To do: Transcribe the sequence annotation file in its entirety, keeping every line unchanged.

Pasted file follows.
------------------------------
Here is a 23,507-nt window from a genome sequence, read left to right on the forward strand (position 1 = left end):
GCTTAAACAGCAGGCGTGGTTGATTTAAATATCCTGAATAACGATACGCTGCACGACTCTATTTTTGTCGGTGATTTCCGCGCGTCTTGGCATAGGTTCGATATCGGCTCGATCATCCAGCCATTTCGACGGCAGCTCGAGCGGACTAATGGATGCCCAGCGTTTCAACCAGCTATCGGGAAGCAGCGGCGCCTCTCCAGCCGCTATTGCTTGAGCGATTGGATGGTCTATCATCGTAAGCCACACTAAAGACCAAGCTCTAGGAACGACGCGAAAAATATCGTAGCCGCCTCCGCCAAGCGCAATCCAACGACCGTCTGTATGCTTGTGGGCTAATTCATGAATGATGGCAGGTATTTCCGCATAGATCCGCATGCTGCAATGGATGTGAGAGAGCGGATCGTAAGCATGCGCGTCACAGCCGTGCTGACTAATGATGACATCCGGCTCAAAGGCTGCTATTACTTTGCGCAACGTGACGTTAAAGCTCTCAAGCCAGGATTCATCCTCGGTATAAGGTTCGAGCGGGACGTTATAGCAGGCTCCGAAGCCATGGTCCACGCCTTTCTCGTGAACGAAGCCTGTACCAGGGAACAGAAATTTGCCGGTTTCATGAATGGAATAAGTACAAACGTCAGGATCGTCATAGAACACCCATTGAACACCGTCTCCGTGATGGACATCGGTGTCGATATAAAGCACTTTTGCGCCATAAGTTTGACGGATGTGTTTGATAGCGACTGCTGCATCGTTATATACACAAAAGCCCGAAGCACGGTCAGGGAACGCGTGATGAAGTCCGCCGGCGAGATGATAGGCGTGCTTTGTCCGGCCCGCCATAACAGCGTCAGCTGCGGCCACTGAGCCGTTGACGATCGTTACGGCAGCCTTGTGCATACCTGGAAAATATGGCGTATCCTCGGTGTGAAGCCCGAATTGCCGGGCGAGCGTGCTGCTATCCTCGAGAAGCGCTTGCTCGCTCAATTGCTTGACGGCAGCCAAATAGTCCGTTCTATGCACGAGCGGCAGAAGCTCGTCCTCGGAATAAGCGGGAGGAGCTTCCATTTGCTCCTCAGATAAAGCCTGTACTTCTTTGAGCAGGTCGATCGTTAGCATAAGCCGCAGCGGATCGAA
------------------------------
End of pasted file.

Here is a 23,507-nt window from a genome sequence, read left to right on the forward strand (position 1 = left end):
GCTTAAACAGCAGGCGTGGTTGATTTAAATATCCTGAATAACGATACGCTGCACGACTCTATTTTTGTCGGTGATTTCCGCGCGTCTTGGCATAGGTTCGATATCGGCTCGATCATCCAGCCATTTCGACGGCAGCTCGAGCGGACTAATGGATGCCCAGCGTTTCAACCAGCTATCGGGAAGCAGCGGCGCCTCTCCAGCCGCTATTGCTTGAGCGATTGGATGGTCTATCATCGTAAGCCACACTAAAGACCAAGCTCTAGGAACGACGCGAAAAATATCGTAGCCGCCTCCGCCAAGCGCAATCCAACGACCGTCTGTATGCTTGTGGGCTAATTCATGAATGATGGCAGGTATTTCCGCATAGATCCGCATGCTGCAATGGATGTGAGAGAGCGGATCGTAAGCATGCGCGTCACAGCCGTGCTGACTAATGATGACATCCGGCTCAAAGGCTGCTATTACTTTGCGCAACGTGACGTTAAAGCTCTCAAGCCAGGATTCATCCTCGGTATAAGGTTCGAGCGGGACGTTATAGCAGGCTCCGAAGCCATGGTCCACGCCTTTCTCGTGAACGAAGCCTGTACCAGGGAACAGAAATTTGCCGGTTTCATGAATGGAATAAGTACAAACGTCAGGATCGTCATAGAACACCCATTGAACACCGTCTCCGTGATGGACATCGGTGTCGATATAAAGCACTTTTGCGCCATAAGTTTGACGGATGTGTTTGATAGCGACTGCTGCATCGTTATATACACAAAAGCCCGAAGCACGGTCAGGGAACGCGTGATGAAGTCCGCCGGCGAGATGATAGGCGTGCTTTGTCCGGCCCGCCATAACAGCGTCAGCTGCGGCCACTGAGCCGTTGACGATCGTTACGGCAGCCTTGTGCATACCTGGAAAATATGGCGTATCCTCGGTGTGAAGCCCGAATTGCCGGGCGAGCGTGCTGCTATCCTCGAGAAGCGCTTGCTCGCTCAATTGCTTGACGGCAGCCAAATAGTCCGTTCTATGCACGAGCGGCAGAAGCTCGTCCTCGGAATAAGCGGGAGGAGCTTCCATTTGCTCCTCAGATAAAGCCTGTACTTCTTTGAGCAGGTCGATCGTTAGCATAAGCCGCAGCGGATCGAA